Submitted by Martha M. Umphrey

Prof. MM Umphrey                                                                Office hours:

207 Clark House                                                                     Wednesday

x 8206                                                                                     1:00-3:00 and by appt.



 Law, Crime, and Culture

 LJST 34


Spring 2008


            Crime and criminality are the sites where law most directly and forcefully intervenes in everyday life through ritual and spectacle, through the construction of boundaries that include or exclude certain kinds of behavior or types of individuals from the social polity, and through direct physical violence and the containment of bodies.  Focusing mainly but not exclusively on the United States, this course will explore, both historically and theoretically, the ways in which crime and criminality have been imagined, enacted, and punished.   Drawing heavily on the work of the philosopher and cultural theoriest Michel Foucault, we will explore the historical changes, continuities and contradictions visible in various imaginings of the relationship between the state, the criminal, and the public.  We will consider the significance of shifting modes of punishment, from a spectacle of pain to the incarceration of behind the high walls of the penitentiary.  We will also examine various theories of criminality and inquire into their cultural assumptions and consequences as they have gained and lost legitimacy over time.  Who do we hold legally or morally responsible for criminal acts? Can criminal activity be explained as product of vice, or an imperfect body, or the social environment? How does popular culture encode various representations of criminality?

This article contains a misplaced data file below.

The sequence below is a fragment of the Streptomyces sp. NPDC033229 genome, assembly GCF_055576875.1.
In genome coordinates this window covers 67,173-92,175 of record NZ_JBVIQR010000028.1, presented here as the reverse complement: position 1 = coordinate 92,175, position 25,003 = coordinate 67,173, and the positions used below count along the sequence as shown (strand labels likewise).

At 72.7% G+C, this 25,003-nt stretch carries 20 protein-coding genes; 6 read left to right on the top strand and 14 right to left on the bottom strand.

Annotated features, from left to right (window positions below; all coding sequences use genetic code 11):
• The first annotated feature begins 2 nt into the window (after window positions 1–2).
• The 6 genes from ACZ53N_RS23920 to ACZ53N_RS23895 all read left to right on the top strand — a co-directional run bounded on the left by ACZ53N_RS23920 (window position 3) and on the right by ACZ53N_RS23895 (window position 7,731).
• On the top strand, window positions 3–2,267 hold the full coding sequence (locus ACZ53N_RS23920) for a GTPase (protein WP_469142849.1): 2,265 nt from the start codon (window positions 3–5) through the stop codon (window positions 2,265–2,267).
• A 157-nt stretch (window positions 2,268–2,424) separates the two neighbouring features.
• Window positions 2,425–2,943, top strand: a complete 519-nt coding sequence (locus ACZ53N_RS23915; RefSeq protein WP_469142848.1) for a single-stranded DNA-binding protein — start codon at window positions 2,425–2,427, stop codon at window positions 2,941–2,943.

Course requirements:


            -three short analytic essays (25% each)

            -in-class final (25%)


Books can be purchased at Amherst Books, 8 Main Street (at the far side of the town common); multiliths are available at the LJST office, 208 Clark House (x 2380).


Required texts:


Michel Foucault, Discipline and Punish

Michel Foucault, I, Pierre Riviere . . .

Frank Norris, McTeague

David Garland, The Culture of Control


Honor Code:  I maintain an honor code in all my classes.  See accompanying handout.





Power and the Production of Criminals


Foucault, Discipline and Punish, part 1

Spierenberg, from The Spectacle of Suffering

            Berman, “Rats, Pigs, and Statues on Trial”


Enlightenment Reimaginings


Beccaria, from On Crime and Punishment

Hogarth, “The Rake’s Progress,” “The Harlot’s Progress,” “Industry and Idleness”                            (images)

Rush, “An Enquiry into Public Punishment”

Foucault, Discipline and Punish, part 2


The Birth of the Penitentiary


Foucault, Discipline and Punish, part 3

Beaumont and de Tocqueville

            Foucault, Discipline and Punish , part 4, chapter 1


The Criminal as Object of Inquiry


Foucault, I, Pierre Riviere . . .

Foucault, “About the Concept of the Dangerous Individual”

            Lombroso, “Crime and Inferior Organisms”


Status and Criminal Exemption


            Waldren, from The Many Faces of Judge Lynch

Hartog, “The Right to Kill”

Without Sanctuary:  Images of Lynchings (images)


Criminal Types, Criminal Surroundings


Norris, McTeague

Buck v Bell

            Herrnstein, “Criminogenic Traits”

Shaw, from The Natural History of a Delinquent Career

Rebel Without a Cause (film screening TBA)

Foucault, Discipline and Punish, part 4




Postmodern Problematics


            Garland, The Culture of Control




Garland, “Punishment and Sensibilities”

            Simon, “Race, the War on Crime, and Mass Imprisonment”

            Conover, Newjack (excerpts)




            Schauer, from Profiles, Probabilities, and Stereotypes

            Harcourt, from Against Prediction




            Lyon, “9/11, Synopticon, and Scopophilia:  Watching and Being Watched”

            Marx, “Varieties of Personal Information as Influences on Attitudes towards                            Surveillance”

            ACLU v NSA